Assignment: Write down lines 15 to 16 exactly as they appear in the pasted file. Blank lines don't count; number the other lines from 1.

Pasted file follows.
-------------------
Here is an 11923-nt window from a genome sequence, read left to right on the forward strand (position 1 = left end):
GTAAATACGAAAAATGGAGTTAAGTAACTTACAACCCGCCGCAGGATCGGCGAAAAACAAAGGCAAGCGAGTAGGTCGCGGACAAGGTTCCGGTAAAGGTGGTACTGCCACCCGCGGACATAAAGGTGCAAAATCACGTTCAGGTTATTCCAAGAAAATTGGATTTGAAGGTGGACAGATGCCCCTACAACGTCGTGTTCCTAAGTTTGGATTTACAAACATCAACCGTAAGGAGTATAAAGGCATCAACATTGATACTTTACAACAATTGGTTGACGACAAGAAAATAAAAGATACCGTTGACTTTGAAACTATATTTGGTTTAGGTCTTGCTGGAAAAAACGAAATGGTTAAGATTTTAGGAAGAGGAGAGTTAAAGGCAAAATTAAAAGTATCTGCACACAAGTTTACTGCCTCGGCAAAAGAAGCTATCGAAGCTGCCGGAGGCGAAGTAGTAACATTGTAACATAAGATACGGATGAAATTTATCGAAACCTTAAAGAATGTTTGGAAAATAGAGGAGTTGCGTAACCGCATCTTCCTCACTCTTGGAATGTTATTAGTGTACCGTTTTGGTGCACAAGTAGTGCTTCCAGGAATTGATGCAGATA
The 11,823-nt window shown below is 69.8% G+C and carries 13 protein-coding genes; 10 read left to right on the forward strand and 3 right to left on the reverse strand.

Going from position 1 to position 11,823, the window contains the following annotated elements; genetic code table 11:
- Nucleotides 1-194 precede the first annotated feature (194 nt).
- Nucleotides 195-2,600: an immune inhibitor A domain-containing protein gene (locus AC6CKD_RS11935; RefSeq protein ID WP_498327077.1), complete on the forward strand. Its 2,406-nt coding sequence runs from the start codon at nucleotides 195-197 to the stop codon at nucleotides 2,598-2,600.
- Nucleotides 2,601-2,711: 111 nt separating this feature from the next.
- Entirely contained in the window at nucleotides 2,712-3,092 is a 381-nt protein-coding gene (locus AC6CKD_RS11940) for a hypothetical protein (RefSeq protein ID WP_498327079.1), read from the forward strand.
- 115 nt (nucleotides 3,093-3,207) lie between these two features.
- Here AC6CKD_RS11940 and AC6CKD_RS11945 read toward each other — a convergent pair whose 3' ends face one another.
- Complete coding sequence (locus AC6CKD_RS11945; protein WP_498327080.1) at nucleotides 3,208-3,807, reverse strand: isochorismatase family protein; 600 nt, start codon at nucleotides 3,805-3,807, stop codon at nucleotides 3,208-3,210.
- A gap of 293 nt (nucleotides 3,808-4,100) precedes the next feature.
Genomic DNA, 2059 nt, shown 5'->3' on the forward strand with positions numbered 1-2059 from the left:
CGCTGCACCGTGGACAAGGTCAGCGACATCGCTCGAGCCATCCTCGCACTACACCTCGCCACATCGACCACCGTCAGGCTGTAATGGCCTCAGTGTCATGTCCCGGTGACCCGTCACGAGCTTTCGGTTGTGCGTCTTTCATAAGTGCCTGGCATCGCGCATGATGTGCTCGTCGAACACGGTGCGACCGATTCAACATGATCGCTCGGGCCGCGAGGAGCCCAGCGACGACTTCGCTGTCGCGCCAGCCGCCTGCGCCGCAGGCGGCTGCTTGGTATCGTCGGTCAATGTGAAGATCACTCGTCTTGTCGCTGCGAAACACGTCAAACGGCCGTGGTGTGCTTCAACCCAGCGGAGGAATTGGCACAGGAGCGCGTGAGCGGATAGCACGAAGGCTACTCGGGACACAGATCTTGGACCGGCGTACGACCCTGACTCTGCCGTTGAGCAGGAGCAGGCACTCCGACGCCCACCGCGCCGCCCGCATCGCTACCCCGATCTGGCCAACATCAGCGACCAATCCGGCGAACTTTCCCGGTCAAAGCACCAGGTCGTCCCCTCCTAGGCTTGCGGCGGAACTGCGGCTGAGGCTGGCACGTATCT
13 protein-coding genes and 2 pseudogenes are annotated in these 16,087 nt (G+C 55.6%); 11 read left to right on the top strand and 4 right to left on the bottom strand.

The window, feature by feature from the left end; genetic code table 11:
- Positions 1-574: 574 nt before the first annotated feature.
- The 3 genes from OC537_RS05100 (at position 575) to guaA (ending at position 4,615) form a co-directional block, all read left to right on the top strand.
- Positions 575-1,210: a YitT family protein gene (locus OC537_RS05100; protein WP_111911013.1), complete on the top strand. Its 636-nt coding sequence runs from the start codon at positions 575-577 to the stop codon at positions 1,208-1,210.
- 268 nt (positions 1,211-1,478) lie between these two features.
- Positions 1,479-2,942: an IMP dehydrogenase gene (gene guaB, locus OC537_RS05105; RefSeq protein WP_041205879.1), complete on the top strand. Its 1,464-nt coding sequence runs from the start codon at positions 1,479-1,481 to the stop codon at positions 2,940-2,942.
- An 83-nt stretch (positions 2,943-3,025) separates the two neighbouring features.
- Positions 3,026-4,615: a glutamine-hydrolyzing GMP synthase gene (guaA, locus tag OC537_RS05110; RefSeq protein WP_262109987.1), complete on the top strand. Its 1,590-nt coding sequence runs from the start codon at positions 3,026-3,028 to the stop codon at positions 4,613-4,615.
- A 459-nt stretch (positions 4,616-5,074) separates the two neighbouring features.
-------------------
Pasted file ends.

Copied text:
13 protein-coding genes and 2 pseudogenes are annotated in these 16,087 nt (G+C 55.6%); 11 read left to right on the top strand and 4 right to left on the bottom strand.

The window, feature by feature from the left end; genetic code table 11: